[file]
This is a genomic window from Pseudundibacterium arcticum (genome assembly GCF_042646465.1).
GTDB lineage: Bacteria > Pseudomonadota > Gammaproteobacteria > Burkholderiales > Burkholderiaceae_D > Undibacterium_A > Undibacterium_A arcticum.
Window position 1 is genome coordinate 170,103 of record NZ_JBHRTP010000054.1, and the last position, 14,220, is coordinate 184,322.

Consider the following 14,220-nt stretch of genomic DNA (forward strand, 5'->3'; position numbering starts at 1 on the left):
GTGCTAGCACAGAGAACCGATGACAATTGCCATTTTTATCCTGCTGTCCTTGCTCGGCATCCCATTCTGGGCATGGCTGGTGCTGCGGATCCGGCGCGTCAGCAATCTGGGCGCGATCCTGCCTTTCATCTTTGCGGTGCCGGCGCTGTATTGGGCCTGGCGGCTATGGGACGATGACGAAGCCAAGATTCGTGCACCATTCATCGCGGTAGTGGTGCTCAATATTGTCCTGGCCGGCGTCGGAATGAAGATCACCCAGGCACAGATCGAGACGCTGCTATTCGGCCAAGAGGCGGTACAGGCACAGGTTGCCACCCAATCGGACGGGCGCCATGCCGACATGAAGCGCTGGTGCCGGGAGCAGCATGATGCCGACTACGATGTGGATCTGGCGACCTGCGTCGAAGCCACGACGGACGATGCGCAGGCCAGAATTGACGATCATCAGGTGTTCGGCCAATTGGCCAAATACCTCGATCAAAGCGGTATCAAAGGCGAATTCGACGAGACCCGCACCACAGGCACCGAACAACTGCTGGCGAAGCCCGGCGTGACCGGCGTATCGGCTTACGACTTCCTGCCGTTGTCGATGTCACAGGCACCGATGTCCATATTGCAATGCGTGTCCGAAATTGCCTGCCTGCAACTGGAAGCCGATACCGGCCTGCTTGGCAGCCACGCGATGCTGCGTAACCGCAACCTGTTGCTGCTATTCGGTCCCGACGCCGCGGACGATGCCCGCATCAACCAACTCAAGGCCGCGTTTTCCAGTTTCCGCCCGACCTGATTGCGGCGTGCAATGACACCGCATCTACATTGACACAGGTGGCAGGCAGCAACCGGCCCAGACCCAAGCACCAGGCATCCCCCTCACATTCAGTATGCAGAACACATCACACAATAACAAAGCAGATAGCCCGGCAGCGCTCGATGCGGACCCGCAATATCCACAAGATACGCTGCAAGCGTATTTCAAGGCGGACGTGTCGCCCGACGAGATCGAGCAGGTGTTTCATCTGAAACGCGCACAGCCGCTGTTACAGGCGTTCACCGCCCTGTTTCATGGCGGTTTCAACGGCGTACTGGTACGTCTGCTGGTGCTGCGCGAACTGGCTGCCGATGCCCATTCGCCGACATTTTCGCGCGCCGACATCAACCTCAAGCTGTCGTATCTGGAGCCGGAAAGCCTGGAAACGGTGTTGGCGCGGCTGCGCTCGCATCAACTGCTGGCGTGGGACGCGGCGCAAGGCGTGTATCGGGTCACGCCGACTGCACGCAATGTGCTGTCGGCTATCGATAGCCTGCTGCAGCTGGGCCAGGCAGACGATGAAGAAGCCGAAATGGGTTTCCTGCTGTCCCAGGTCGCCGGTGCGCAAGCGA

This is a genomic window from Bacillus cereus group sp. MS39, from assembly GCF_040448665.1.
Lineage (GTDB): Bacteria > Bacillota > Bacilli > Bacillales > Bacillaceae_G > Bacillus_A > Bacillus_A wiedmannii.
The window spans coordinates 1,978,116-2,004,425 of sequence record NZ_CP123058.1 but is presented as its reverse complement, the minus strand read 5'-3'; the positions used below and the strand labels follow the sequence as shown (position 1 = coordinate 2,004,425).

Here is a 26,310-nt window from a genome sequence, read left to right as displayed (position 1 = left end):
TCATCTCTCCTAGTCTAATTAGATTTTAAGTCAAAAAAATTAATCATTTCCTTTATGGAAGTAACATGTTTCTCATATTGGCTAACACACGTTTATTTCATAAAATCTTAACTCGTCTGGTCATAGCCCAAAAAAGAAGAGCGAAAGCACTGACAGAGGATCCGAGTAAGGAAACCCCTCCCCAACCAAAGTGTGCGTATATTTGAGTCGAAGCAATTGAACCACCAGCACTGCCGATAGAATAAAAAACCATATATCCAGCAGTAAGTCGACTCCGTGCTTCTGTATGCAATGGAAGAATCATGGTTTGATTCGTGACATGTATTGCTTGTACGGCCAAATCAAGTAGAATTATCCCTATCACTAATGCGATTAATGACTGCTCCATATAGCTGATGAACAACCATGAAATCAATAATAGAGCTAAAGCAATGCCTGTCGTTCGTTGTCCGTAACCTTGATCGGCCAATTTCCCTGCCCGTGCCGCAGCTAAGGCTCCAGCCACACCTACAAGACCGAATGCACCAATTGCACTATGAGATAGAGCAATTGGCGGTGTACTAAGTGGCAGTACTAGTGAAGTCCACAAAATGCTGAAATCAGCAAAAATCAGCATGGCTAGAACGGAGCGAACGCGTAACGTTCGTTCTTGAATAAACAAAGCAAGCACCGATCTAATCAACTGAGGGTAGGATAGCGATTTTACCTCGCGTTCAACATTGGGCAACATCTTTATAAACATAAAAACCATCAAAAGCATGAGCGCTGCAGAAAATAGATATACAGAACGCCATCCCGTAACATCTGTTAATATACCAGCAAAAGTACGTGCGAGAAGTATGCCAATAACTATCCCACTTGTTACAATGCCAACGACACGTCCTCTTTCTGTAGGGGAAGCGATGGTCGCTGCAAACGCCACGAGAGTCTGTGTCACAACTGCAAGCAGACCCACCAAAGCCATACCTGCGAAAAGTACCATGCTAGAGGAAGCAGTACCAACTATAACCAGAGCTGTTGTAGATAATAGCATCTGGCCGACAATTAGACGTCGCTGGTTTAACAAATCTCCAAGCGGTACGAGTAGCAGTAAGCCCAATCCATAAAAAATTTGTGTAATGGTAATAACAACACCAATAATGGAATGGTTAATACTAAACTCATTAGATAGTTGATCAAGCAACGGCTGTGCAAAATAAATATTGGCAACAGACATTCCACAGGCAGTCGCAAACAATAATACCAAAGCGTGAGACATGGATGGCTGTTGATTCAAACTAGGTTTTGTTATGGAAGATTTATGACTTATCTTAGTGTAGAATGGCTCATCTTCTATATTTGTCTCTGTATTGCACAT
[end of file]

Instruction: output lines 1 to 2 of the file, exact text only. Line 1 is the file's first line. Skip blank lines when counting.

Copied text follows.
This is a genomic window from Pseudundibacterium arcticum (genome assembly GCF_042646465.1).
GTDB lineage: Bacteria > Pseudomonadota > Gammaproteobacteria > Burkholderiales > Burkholderiaceae_D > Undibacterium_A > Undibacterium_A arcticum.